While the fields working to end VAC and VAW have largely developed separately, recent reviews and analyses of large datasets have identified multiple intersections between VAC and VAW including: co-occurrence, shared risk factors, similar underlying social norms, common consequences, intergenerational effects, and the period of adolescence as unique period of heightened vulnerabilities to both types of violence. These intersections suggest that collaboration between the sectors is essential to a more effective prevention and response. Integration of certain aspects VAC and VAW prevention and response across services, programmes, and policies may also be advantageous. However, there are key areas of divergence between the traditional approaches in the VAC and VAW fields that have created challenges to collaboration and may suggest some disadvantages to fully integrative approaches. To date there are no evidence-based or widely accepted integrative models.
This multi country study, commissioned by UN Women, UNICEF and UNFPA, explored existing examples of collaboration and integration of VAC and VAW policies, services, and programmes, as well as challenges and future opportunities in the East Asia and Pacific region, with a focus on four countries – Cambodia, Papua New Guinea, the Philippines, and Viet Nam.
Key research questions
This research initiative sought to answer following overarching questions through dialogues and interviews with relevant stakeholders in each country:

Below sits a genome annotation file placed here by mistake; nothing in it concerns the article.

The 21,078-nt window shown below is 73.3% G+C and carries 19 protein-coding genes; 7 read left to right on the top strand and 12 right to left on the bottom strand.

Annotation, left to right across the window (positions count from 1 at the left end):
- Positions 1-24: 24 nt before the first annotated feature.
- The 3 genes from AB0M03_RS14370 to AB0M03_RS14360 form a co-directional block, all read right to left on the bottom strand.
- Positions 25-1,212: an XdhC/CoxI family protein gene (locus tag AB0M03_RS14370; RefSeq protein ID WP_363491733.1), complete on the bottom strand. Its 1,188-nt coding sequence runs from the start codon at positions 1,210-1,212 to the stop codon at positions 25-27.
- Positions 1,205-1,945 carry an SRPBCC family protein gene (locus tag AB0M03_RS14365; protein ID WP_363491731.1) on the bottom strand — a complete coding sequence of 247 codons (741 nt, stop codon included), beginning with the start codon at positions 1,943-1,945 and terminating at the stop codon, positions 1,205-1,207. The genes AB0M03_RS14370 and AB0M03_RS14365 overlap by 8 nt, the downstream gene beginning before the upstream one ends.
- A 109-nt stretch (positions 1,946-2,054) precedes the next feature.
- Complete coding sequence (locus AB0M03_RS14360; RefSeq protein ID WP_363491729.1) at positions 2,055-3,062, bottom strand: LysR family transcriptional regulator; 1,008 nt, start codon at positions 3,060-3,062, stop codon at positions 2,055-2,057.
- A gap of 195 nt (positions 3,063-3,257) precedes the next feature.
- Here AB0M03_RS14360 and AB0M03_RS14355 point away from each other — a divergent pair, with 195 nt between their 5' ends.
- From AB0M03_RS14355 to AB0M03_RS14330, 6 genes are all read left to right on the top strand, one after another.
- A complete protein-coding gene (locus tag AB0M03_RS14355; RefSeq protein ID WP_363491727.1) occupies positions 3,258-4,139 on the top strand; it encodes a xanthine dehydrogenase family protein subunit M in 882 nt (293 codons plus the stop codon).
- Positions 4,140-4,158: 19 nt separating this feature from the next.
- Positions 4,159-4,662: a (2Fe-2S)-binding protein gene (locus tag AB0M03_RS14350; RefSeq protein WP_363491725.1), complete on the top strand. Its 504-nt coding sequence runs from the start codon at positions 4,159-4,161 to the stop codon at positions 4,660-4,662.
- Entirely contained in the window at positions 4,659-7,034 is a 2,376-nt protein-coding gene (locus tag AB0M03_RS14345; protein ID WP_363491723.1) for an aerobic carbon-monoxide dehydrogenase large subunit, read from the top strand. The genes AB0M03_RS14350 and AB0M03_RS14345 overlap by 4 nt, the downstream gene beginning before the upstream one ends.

What are the existing VAW and VAC policies, action plans, programmes (prevention) or services (response/support)?
What are some examples of policies, action plans, programmes, or services where there is some evidence of VAW and VAC integration (i.e.: addressing both VAW and VAC at the same time)? Include any efforts to try to develop cohesive strategies or plans or collaboration.
How do VAW-focused and VAC-focused stakeholders collaborate or interact? How do donors drive the VAW-VAC agenda?
What are the areas of tension between VAC and VAW work? How do various stakeholders address areas of tension between VAW and VAC?
a. Under what circumstances are boy-children accommodated in places of safety?
b. How are adolescents’ complex needs met and rights protected?
c. How are mothers viewed and “processed” in VAC cases?
What are some opportunities within the existing policies, action plans, programmes or services where integration and/or collaboration could be introduced or enhanced?